I spent a few minutes between incoherent “I love you”’s to the dog and “I don’t want this to be real”’s to Logan. At one point, Captain appeared to lick the phone screen. The three of us -  mom, dad, and grandpa - cooed at his “kisses for mom!”

The loud sound of the Southwest attendant’s voice screamed out from the ceiling. I had barely registered the movement in the airport while on the phone, but the speaker jolted me when I heard my flight announced.

“That’s my flight,” I weeped, “I think I should say goodbye.” A sob. “But I don’t want to. I don’t want to.”

I took choppy breaths. Another head in palm collapse. And then I sat up a little straighter and looked through the screen into my dog’s long nose and gentle tired eyes.

“Captain, I love you so much. I loved being your mom. We will love you forever and we will miss you so much. You were our perfect boy,” I breathed deep, “We will see you in the sunbeams.”


I told Logan I loved him and that I was so sorry and that I would see him soon. And then I hung up. My skin hurt on that bench. I longed to feel the embrace of a person who understood. I caved in upon myself, hollow and in pieces. It was so thick, in that moment, the isolation of grief. Without my family, I felt so alone.

And Captain, I believe, made us a family, even when the odds were stacked against us. You see, my love story with Logan, beautiful in many ways, is also one of on-again/off-again pain, of bad decisions and regrets. When we finally moved in together, after years of trying to get it together, we still had rocky terrain to climb. But we also became something stronger under one roof. Me, my beautiful black cat Diesel, Logan, and his Captain. We each learned the quirks of one another’s pet, we adapted, we grew. Captain, in particular, taught us as a couple about sharing and sacrifice and letting go of the small stuff. The walks I would take him on when Logan was on a long commute; the way we’d plan our days or travel around his needs, and how we’d carry him up and down stairs because of his risk for back injuries, without an ounce of resentment. Or how Logan doing Captain’s “dog-voice” could ease us out of an insignificant argument. “Mom,” Logan would say in low and goofy tone, “can we stop talking and just have treats? Maybe you’ll feel better after treats.” And I’d erupt in laughter and coos and kiss his stinky nose, and just like that, we’d be past it.

A family pile: Cap, Logan, Diesel, me behind the camera.

“How did we get so lucky?!” I would often exclaim with sincerity, in the middle of the day, gazing at our Captain and our Diesel, “Logan, how on earth did we get so lucky to get the absolute best boydog and best boycat in the whole wide world?” And we’d both pet our boys’ favorite spots and say we didn’t know how, but goodness are we glad. “I love our family,” I would say scratching Cappy’s ears, and even after all Logan and I had been through to get to this place, nothing was truer.

I had a connection to get to St. Louis, so it took me two flights in the worst conditions (back of the plane middle seats unkind man-spreaders), but none of it mattered. I had tears dripping out of me the whole time. I pretended to sleep so no one would ask me any questions. Finally I made it to St. Louis.

I walked out the gate to find Logan standing with Captain’s bright orange leash and harness in his hand. We embraced and cried deep into each other’s chest and shoulders. We held hands with the leash between our palms. I kissed the dog-sweat stink of the Puppia fabric that used to rest against our baby’s furry neck.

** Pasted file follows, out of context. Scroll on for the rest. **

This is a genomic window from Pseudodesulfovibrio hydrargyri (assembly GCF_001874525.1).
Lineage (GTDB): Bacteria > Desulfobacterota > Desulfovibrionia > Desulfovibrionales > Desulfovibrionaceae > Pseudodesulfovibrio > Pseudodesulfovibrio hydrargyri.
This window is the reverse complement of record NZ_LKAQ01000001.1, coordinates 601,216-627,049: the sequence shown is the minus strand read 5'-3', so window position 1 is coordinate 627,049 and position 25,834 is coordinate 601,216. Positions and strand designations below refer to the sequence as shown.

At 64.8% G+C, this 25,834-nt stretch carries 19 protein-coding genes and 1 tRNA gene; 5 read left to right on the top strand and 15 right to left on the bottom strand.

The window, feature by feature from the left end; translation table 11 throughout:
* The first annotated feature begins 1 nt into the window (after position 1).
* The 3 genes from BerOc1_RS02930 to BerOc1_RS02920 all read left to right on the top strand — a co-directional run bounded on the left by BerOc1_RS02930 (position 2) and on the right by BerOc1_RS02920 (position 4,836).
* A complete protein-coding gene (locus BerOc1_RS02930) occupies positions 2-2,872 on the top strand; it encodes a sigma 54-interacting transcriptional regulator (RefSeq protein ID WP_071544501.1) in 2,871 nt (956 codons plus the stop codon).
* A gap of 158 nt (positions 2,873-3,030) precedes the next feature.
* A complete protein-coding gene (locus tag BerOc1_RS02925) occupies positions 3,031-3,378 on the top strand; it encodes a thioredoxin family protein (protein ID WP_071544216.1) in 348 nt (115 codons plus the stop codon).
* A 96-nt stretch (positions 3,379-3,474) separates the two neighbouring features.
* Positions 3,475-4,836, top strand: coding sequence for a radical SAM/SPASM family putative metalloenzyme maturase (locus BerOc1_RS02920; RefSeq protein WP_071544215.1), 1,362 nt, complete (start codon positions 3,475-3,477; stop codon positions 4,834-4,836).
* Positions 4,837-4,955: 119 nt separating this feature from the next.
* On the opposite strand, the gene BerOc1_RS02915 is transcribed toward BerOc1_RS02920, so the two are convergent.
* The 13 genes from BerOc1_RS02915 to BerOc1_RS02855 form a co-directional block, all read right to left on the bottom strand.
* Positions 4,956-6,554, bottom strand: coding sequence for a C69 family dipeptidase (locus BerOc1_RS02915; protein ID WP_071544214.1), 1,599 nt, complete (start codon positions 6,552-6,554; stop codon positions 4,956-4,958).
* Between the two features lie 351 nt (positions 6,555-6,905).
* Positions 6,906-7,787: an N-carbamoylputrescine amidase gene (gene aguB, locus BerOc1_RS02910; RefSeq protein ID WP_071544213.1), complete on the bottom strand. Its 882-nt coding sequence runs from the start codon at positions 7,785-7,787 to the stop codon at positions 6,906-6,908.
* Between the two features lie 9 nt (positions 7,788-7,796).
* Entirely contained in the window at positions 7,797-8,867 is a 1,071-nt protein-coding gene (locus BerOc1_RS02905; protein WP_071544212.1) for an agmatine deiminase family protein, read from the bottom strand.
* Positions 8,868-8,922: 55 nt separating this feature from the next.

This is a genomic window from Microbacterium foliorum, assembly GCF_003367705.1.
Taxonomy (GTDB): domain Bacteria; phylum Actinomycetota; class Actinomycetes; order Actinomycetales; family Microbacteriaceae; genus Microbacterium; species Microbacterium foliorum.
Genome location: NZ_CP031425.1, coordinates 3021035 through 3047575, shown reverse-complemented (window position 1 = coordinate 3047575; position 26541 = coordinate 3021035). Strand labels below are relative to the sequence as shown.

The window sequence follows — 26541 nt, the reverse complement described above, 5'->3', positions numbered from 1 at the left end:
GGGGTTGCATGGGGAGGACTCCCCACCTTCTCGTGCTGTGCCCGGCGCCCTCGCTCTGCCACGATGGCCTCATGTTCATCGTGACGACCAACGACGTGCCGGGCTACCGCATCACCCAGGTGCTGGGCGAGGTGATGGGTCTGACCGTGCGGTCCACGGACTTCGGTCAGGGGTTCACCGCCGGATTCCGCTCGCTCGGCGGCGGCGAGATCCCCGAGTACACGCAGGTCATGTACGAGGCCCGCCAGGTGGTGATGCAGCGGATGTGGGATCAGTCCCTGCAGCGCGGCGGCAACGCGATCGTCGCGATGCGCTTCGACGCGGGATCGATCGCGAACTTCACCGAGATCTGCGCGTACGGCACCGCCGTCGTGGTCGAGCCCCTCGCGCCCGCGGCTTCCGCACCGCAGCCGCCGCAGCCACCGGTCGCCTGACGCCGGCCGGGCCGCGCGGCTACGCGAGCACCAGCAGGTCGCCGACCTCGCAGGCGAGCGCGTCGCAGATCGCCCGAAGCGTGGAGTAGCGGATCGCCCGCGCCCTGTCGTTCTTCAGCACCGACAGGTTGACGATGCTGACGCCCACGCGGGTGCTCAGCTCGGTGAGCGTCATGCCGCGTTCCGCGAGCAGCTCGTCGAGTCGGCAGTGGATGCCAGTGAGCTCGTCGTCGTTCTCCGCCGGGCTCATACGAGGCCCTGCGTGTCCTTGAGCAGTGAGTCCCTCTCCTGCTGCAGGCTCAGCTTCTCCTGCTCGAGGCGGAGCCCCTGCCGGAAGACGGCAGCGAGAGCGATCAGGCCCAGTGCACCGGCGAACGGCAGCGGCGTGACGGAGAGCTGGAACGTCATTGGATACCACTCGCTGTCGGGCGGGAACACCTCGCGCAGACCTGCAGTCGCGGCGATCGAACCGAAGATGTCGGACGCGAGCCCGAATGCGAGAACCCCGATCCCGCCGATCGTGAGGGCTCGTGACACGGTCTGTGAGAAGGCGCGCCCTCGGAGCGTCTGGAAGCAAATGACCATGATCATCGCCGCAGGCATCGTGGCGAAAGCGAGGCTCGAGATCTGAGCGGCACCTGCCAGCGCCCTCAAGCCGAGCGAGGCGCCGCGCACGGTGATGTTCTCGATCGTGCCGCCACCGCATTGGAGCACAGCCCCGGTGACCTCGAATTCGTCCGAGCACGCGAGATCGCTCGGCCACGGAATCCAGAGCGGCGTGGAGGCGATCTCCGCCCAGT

We spent the weekend at Logan’s parents, inconsolable. His parents -- Captain’s grandma and grandpa -- loved him just as much. The four of us cried together and without apology. Logan and I took turns collapsing in heaving bellows in front of Captain’s crate, which we had driven down with Captain for his time at “Camp Grandma” (what we called our dog-sitting arrangement). We tried to watch movies to distract us. We tried to eat. We took a walk. We tried to sleep. The pain of his absence woke us up in sobs. The bedside was covered in used tissues, soaked with our leaky grief.

We came home on Sunday to an apartment that felt devastatingly empty. If you have lost a pet you love, you will know this feeling. The opening of a door, when you have a dog, is a celebration. When the humans are home, it is wagging tails, the musical rattling of the crate, the excitement that snuggles and dinner are to come with this truly joyous reunion of dog and parent/s.

And then suddenly, the opening of a door is simply...the opening of a door.

Any essay about a dog will likely talk about the utter incomparableness of their love. It’s pureness and unconditionality, so rare to find (especially, a dear friend reminded us, for queer people). For Mary Oliver, this was described in her poem about her Percy who looked at her as though she “were just as wonderful as the perfect moon.” What a gift to be loved so well.

And so of course this grief feels unbearable. Of course a goodbye through a phone screen at an airport feels insufficient for that kind of love. Of course it is understandable that we are left wrecked in their wake, clinging to what it feels like to be seen as worthy and perfect and to realize how that kind of treatment, inextricably, made us our best selves. How we loved them so well and selflessly right back. And now, how entirely bleak it is to be without that bond; to go back to fighting through being human without a companion to remind us that we are worthy, and to show us just how good we can be.

I suppose, grudgingly, maybe it is our task to find ways to hold onto those lessons anyway. To honor what teachers our dogs were by believing we are still worthy of love and to behave accordingly. To find others to love as well as we loved them. To move through grief into mourning, which is when, Judith Butler suggests, “one accepts that by the loss one undergoes one will be changed, possibly for ever,” and to know that that’s okay. That to be undone like this is exactly how it should be.  

We were, indeed, irrevocably changed through the precious mundanity of being Captain’s parents. I cannot speak for Logan, whose bond with Captain was something unique to mine, but I do know that we both feel overwhelmingly fortunate to have been loved by him. And I do know that we are so much better to have had the opportunity to love him back.

I think I will always feel an extra pang of sadness for having to say goodbye so many hundreds of miles away from my boy. And yet, today in the kitchen, Logan and I stood in a sunbeam and I swear I felt him as close as ever. I shut my eyes and held my open palms toward the window and felt the warmth as if it were his fur on my hands...

And so now, it will be Logan and I who chase sunbeams with the moving earth, searching for glimpses of our boy in those pockets of light, and always striving to be the people who Captain was so excited to greet at the door.